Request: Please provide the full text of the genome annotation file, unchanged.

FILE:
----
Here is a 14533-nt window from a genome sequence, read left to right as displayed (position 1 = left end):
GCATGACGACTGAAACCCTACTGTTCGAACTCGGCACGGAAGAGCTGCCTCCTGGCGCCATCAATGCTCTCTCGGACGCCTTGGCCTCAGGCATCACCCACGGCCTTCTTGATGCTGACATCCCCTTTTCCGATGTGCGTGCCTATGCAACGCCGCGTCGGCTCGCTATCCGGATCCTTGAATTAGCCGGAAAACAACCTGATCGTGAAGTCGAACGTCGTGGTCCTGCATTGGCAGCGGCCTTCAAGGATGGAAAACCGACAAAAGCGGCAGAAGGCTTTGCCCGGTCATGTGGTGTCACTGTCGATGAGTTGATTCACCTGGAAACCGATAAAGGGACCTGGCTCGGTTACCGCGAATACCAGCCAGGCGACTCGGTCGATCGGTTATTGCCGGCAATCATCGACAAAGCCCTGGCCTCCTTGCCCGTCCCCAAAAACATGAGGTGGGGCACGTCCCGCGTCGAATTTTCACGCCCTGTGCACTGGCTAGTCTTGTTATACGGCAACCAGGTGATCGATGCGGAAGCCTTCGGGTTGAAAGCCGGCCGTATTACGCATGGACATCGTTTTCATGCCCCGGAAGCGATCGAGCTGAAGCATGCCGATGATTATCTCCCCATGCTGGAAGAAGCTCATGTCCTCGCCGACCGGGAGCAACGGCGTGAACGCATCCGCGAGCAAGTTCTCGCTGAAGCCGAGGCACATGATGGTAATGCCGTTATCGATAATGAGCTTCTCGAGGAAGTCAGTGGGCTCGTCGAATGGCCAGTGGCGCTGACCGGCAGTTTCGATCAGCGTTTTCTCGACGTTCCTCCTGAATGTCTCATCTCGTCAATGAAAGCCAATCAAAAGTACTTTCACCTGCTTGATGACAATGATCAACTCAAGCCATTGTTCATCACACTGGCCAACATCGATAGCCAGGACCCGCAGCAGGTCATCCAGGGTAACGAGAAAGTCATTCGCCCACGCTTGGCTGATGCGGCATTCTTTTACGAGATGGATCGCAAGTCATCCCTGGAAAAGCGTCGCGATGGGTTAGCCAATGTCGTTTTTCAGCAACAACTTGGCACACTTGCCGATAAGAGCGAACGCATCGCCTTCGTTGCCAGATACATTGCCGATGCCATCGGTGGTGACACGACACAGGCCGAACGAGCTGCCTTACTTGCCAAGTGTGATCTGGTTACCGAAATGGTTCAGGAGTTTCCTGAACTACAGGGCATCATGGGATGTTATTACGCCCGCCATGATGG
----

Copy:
Here is a 14533-nt window from a genome sequence, read left to right as displayed (position 1 = left end):
GCATGACGACTGAAACCCTACTGTTCGAACTCGGCACGGAAGAGCTGCCTCCTGGCGCCATCAATGCTCTCTCGGACGCCTTGGCCTCAGGCATCACCCACGGCCTTCTTGATGCTGACATCCCCTTTTCCGATGTGCGTGCCTATGCAACGCCGCGTCGGCTCGCTATCCGGATCCTTGAATTAGCCGGAAAACAACCTGATCGTGAAGTCGAACGTCGTGGTCCTGCATTGGCAGCGGCCTTCAAGGATGGAAAACCGACAAAAGCGGCAGAAGGCTTTGCCCGGTCATGTGGTGTCACTGTCGATGAGTTGATTCACCTGGAAACCGATAAAGGGACCTGGCTCGGTTACCGCGAATACCAGCCAGGCGACTCGGTCGATCGGTTATTGCCGGCAATCATCGACAAAGCCCTGGCCTCCTTGCCCGTCCCCAAAAACATGAGGTGGGGCACGTCCCGCGTCGAATTTTCACGCCCTGTGCACTGGCTAGTCTTGTTATACGGCAACCAGGTGATCGATGCGGAAGCCTTCGGGTTGAAAGCCGGCCGTATTACGCATGGACATCGTTTTCATGCCCCGGAAGCGATCGAGCTGAAGCATGCCGATGATTATCTCCCCATGCTGGAAGAAGCTCATGTCCTCGCCGACCGGGAGCAACGGCGTGAACGCATCCGCGAGCAAGTTCTCGCTGAAGCCGAGGCACATGATGGTAATGCCGTTATCGATAATGAGCTTCTCGAGGAAGTCAGTGGGCTCGTCGAATGGCCAGTGGCGCTGACCGGCAGTTTCGATCAGCGTTTTCTCGACGTTCCTCCTGAATGTCTCATCTCGTCAATGAAAGCCAATCAAAAGTACTTTCACCTGCTTGATGACAATGATCAACTCAAGCCATTGTTCATCACACTGGCCAACATCGATAGCCAGGACCCGCAGCAGGTCATCCAGGGTAACGAGAAAGTCATTCGCCCACGCTTGGCTGATGCGGCATTCTTTTACGAGATGGATCGCAAGTCATCCCTGGAAAAGCGTCGCGATGGGTTAGCCAATGTCGTTTTTCAGCAACAACTTGGCACACTTGCCGATAAGAGCGAACGCATCGCCTTCGTTGCCAGATACATTGCCGATGCCATCGGTGGTGACACGACACAGGCCGAACGAGCTGCCTTACTTGCCAAGTGTGATCTGGTTACCGAAATGGTTCAGGAGTTTCCTGAACTACAGGGCATCATGGGATGTTATTACGCCCGCCATGATGG